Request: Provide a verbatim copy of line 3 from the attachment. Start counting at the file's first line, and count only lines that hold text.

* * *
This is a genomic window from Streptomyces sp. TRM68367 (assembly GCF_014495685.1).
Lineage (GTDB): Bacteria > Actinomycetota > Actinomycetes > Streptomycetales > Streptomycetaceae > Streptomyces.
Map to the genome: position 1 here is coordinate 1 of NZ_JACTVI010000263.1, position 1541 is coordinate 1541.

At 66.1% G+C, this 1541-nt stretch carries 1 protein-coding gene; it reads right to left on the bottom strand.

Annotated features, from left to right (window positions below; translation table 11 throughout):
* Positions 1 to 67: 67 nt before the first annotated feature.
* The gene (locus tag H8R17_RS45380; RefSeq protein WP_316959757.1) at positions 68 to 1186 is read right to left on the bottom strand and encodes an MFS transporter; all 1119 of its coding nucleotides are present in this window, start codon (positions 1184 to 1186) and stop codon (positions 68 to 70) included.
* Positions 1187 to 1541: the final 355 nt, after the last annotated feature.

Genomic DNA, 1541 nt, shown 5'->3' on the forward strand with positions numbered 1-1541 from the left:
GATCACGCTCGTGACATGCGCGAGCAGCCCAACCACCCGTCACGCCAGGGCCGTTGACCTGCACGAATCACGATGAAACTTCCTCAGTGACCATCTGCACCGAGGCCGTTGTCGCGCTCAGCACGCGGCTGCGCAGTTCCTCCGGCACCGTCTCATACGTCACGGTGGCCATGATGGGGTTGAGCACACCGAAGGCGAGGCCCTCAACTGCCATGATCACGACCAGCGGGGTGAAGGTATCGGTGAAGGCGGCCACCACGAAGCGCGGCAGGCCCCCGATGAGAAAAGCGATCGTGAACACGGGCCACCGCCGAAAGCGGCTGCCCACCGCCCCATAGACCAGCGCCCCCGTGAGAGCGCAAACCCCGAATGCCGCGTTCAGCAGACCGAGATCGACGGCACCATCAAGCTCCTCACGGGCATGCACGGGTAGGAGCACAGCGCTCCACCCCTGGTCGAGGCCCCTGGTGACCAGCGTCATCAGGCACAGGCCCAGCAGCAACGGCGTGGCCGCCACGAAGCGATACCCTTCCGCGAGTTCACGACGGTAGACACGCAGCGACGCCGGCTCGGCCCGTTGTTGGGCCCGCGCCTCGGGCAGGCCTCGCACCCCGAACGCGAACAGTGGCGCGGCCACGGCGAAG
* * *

Map to the genome: position 1 here is coordinate 1 of NZ_JACTVI010000263.1, position 1541 is coordinate 1541.